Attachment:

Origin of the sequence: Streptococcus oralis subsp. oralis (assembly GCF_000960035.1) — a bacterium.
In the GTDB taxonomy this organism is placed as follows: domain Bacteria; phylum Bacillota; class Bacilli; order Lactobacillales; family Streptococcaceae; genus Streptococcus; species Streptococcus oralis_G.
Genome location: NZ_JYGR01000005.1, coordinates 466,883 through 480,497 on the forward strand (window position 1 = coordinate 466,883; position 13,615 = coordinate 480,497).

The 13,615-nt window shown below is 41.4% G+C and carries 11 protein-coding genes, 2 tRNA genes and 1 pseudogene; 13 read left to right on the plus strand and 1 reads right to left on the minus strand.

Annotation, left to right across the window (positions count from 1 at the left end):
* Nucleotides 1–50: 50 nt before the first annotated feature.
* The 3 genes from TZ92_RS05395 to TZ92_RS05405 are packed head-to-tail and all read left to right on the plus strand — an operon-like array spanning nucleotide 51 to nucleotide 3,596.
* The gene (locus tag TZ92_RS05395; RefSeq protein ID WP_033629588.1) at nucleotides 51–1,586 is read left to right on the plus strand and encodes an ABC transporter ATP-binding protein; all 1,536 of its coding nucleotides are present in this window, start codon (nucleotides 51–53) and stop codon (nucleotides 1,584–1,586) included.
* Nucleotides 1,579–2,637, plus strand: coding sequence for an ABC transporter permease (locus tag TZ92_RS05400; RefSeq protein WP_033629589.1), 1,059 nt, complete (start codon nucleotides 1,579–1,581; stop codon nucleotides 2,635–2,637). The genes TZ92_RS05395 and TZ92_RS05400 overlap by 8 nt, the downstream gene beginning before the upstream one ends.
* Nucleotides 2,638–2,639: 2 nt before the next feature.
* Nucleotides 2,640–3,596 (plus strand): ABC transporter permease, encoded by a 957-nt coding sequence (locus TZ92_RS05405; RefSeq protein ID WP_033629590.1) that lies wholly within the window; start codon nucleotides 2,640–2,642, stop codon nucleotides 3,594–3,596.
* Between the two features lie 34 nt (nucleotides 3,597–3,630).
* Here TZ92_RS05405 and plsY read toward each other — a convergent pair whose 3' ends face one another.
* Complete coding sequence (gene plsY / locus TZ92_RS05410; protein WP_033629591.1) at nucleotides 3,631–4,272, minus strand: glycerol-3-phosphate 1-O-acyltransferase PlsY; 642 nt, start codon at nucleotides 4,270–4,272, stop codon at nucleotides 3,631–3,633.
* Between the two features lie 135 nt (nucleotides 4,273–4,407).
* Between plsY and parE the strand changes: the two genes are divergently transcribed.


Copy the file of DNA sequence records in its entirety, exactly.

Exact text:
Origin of the sequence: Streptococcus oralis subsp. oralis (assembly GCF_000960035.1) — a bacterium.
In the GTDB taxonomy this organism is placed as follows: domain Bacteria; phylum Bacillota; class Bacilli; order Lactobacillales; family Streptococcaceae; genus Streptococcus; species Streptococcus oralis_G.
Genome location: NZ_JYGR01000005.1, coordinates 466,883 through 480,497 on the forward strand (window position 1 = coordinate 466,883; position 13,615 = coordinate 480,497).

The 13,615-nt window shown below is 41.4% G+C and carries 11 protein-coding genes, 2 tRNA genes and 1 pseudogene; 13 read left to right on the plus strand and 1 reads right to left on the minus strand.

Annotation, left to right across the window (positions count from 1 at the left end):
* Nucleotides 1–50: 50 nt before the first annotated feature.
* The 3 genes from TZ92_RS05395 to TZ92_RS05405 are packed head-to-tail and all read left to right on the plus strand — an operon-like array spanning nucleotide 51 to nucleotide 3,596.
* The gene (locus tag TZ92_RS05395; RefSeq protein ID WP_033629588.1) at nucleotides 51–1,586 is read left to right on the plus strand and encodes an ABC transporter ATP-binding protein; all 1,536 of its coding nucleotides are present in this window, start codon (nucleotides 51–53) and stop codon (nucleotides 1,584–1,586) included.
* Nucleotides 1,579–2,637, plus strand: coding sequence for an ABC transporter permease (locus tag TZ92_RS05400; RefSeq protein WP_033629589.1), 1,059 nt, complete (start codon nucleotides 1,579–1,581; stop codon nucleotides 2,635–2,637). The genes TZ92_RS05395 and TZ92_RS05400 overlap by 8 nt, the downstream gene beginning before the upstream one ends.
* Nucleotides 2,638–2,639: 2 nt before the next feature.
* Nucleotides 2,640–3,596 (plus strand): ABC transporter permease, encoded by a 957-nt coding sequence (locus TZ92_RS05405; RefSeq protein ID WP_033629590.1) that lies wholly within the window; start codon nucleotides 2,640–2,642, stop codon nucleotides 3,594–3,596.
* Between the two features lie 34 nt (nucleotides 3,597–3,630).
* Here TZ92_RS05405 and plsY read toward each other — a convergent pair whose 3' ends face one another.
* Complete coding sequence (gene plsY / locus TZ92_RS05410; protein WP_033629591.1) at nucleotides 3,631–4,272, minus strand: glycerol-3-phosphate 1-O-acyltransferase PlsY; 642 nt, start codon at nucleotides 4,270–4,272, stop codon at nucleotides 3,631–3,633.
* Between the two features lie 135 nt (nucleotides 4,273–4,407).
* Between plsY and parE the strand changes: the two genes are divergently transcribed.